[discuss] semantics, "replay debugging" vs. "reverse debugging"

teawater teawater@gmail.com
Mon Oct 20 16:08:00 GMT 2008

On Mon, Oct 20, 2008 at 09:09, Michael Snyder <msnyder@vmware.com> wrote:
> Just to make sure we're all on the same page,
> I'm gonna state what I believe is true, and invite
> discussion or contradiction.
> Replay debugging --> ability to record an execution
> sequence and "play it back" (repeat it) with some
> degree of determinism.
> Reverse debugging --> ability to make the inferior
> process "back up" to a previous state, eg. reverse
> step and reverse continue-to-breakpoint.
> They're related but not identical.  One could theoretically
> have one without the other, although in practice all
> presently existing reverse-debug targets (that I know of)
> are implemented by using record and replay.
> One could have reverse without record/replay if,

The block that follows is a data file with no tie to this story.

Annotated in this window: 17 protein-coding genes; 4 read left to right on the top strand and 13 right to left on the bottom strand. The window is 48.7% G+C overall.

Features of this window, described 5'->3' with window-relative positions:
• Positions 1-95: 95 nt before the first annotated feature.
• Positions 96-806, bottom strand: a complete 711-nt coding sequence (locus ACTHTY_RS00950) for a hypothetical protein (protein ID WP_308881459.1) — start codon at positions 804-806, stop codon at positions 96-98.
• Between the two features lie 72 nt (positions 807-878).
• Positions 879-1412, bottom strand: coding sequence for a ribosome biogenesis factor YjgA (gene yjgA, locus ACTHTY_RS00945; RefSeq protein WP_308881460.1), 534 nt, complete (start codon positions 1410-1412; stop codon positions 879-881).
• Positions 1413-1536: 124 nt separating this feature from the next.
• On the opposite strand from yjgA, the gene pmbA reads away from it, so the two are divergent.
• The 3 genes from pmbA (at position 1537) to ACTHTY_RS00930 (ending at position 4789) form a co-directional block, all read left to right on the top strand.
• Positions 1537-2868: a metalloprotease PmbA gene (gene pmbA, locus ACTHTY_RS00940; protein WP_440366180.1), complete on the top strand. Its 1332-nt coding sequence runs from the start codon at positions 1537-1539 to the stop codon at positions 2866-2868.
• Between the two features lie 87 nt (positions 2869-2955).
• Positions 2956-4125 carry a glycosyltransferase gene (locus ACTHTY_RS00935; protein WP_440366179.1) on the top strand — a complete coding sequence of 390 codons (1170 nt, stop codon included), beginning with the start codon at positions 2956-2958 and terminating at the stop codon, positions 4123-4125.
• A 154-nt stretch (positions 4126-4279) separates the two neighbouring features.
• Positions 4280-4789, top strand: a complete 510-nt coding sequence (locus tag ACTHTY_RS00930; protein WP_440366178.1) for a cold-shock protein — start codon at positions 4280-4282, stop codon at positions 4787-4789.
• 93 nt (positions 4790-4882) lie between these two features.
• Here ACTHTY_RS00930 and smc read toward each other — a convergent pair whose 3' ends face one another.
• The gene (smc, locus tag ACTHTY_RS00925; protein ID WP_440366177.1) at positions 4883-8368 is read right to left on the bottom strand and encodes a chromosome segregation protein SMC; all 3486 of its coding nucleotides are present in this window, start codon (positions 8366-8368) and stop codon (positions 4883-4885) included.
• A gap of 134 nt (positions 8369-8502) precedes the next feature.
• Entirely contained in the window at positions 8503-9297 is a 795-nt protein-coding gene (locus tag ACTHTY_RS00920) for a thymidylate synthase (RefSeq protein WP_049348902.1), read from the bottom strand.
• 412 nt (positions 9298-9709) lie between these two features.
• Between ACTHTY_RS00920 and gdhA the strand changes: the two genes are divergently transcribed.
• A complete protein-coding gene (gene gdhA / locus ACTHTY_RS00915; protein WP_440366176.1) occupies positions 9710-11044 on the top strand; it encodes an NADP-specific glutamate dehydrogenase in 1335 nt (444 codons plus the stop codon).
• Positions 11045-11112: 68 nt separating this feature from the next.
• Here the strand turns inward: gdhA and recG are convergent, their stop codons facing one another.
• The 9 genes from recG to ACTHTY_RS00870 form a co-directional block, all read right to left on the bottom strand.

> for instance, one had a machine architecture where
> all instructions were reversable, ie. the machine
> itself could reverse-execute an instruction.

I think maybe some instruction can do it.
Such as add instruction. When it forward execute, it add some number
to a value of register. When it reverse, it can sub this number from
the value of register. It can reverse without record.

In P record, I make a interface to use it in record_t need_dasm. But I
still not use it. Maybe I can use it in the future.

> And an example of a record/replay implementation
> without reverse debugging capability would be
> Michael Chastain's (circa 1999) implementation
> of Linux system-call based record and replay, which
> could deterministically replay a recorded program
> execution, but did not have reverse-step or
> reverse-continue-to-breakpoint.

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